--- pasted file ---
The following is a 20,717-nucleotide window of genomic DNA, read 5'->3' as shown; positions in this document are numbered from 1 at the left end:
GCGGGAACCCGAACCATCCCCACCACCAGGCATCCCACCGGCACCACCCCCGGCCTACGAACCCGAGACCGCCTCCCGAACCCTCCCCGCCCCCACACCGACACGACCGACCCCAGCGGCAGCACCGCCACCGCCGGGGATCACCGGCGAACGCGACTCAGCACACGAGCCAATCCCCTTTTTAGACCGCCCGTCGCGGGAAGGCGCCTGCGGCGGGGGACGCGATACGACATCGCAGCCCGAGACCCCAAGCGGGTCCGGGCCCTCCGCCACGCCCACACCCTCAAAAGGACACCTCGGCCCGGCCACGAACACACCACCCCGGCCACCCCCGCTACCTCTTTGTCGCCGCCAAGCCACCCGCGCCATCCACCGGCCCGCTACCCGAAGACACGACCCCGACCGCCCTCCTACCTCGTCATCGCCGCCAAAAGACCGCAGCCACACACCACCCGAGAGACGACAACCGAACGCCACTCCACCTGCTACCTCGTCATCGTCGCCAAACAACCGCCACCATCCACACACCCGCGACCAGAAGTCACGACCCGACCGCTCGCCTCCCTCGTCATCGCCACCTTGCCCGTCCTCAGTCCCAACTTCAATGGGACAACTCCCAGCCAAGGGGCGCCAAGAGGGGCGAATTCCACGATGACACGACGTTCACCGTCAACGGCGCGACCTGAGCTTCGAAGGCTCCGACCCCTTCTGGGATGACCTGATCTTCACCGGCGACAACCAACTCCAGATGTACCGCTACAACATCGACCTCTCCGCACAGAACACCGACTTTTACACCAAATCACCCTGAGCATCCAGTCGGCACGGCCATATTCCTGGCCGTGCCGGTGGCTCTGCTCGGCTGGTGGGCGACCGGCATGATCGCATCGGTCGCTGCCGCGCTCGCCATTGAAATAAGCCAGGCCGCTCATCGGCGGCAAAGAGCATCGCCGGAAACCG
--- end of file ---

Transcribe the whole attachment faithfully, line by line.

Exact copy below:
The following is a 20,717-nucleotide window of genomic DNA, read 5'->3' as shown; positions in this document are numbered from 1 at the left end:
GCGGGAACCCGAACCATCCCCACCACCAGGCATCCCACCGGCACCACCCCCGGCCTACGAACCCGAGACCGCCTCCCGAACCCTCCCCGCCCCCACACCGACACGACCGACCCCAGCGGCAGCACCGCCACCGCCGGGGATCACCGGCGAACGCGACTCAGCACACGAGCCAATCCCCTTTTTAGACCGCCCGTCGCGGGAAGGCGCCTGCGGCGGGGGACGCGATACGACATCGCAGCCCGAGACCCCAAGCGGGTCCGGGCCCTCCGCCACGCCCACACCCTCAAAAGGACACCTCGGCCCGGCCACGAACACACCACCCCGGCCACCCCCGCTACCTCTTTGTCGCCGCCAAGCCACCCGCGCCATCCACCGGCCCGCTACCCGAAGACACGACCCCGACCGCCCTCCTACCTCGTCATCGCCGCCAAAAGACCGCAGCCACACACCACCCGAGAGACGACAACCGAACGCCACTCCACCTGCTACCTCGTCATCGTCGCCAAACAACCGCCACCATCCACACACCCGCGACCAGAAGTCACGACCCGACCGCTCGCCTCCCTCGTCATCGCCACCTTGCCCGTCCTCAGTCCCAACTTCAATGGGACAACTCCCAGCCAAGGGGCGCCAAGAGGGGCGAATTCCACGATGACACGACGTTCACCGTCAACGGCGCGACCTGAGCTTCGAAGGCTCCGACCCCTTCTGGGATGACCTGATCTTCACCGGCGACAACCAACTCCAGATGTACCGCTACAACATCGACCTCTCCGCACAGAACACCGACTTTTACACCAAATCACCCTGAGCATCCAGTCGGCACGGCCATATTCCTGGCCGTGCCGGTGGCTCTGCTCGGCTGGTGGGCGACCGGCATGATCGCATCGGTCGCTGCCGCGCTCGCCATTGAAATAAGCCAGGCCGCTCATCGGCGGCAAAGAGCATCGCCGGAAACCG